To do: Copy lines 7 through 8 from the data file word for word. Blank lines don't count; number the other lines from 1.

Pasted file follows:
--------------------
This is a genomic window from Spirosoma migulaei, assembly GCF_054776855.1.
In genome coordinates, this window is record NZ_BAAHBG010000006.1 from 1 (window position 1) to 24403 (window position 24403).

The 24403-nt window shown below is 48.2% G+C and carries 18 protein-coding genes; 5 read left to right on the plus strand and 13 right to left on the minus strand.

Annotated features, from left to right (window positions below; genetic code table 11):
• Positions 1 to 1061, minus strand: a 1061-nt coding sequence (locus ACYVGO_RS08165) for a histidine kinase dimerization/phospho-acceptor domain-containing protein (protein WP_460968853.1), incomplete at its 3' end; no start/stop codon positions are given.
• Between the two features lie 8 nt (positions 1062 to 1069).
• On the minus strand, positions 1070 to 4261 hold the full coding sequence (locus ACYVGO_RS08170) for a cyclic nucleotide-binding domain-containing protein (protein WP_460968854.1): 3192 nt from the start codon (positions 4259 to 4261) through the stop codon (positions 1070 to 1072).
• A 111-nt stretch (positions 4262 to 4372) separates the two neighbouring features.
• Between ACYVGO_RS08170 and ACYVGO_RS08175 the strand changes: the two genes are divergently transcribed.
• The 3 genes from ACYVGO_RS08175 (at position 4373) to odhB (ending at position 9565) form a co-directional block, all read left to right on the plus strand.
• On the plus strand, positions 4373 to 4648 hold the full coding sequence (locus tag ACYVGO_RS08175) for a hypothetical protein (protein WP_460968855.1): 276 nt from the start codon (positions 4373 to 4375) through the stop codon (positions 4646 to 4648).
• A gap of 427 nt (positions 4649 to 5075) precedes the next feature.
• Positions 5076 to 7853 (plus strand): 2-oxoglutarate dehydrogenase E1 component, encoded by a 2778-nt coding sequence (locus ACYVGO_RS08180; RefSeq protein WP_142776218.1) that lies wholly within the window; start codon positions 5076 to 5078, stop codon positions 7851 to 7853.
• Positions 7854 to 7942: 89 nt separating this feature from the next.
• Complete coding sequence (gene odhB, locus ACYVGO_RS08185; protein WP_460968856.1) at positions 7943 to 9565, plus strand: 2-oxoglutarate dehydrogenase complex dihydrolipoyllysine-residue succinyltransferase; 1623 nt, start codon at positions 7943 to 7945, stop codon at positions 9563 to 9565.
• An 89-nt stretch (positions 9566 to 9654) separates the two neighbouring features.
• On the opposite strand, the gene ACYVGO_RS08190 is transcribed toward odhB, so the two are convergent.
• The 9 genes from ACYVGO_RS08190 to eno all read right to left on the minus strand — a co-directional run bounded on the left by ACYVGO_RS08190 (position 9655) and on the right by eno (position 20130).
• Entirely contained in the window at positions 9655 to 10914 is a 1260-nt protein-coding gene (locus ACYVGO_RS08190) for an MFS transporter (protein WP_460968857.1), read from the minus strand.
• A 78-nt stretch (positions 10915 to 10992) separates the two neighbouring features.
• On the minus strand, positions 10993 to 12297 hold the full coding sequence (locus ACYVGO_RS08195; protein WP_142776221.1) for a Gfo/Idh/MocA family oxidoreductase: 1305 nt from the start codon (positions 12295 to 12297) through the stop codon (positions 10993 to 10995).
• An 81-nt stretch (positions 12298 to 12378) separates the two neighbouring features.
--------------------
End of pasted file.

• On the minus strand, positions 1070 to 4261 hold the full coding sequence (locus ACYVGO_RS08170) for a cyclic nucleotide-binding domain-containing protein (protein WP_460968854.1): 3192 nt from the start codon (positions 4259 to 4261) through the stop codon (positions 1070 to 1072).
• A 111-nt stretch (positions 4262 to 4372) separates the two neighbouring features.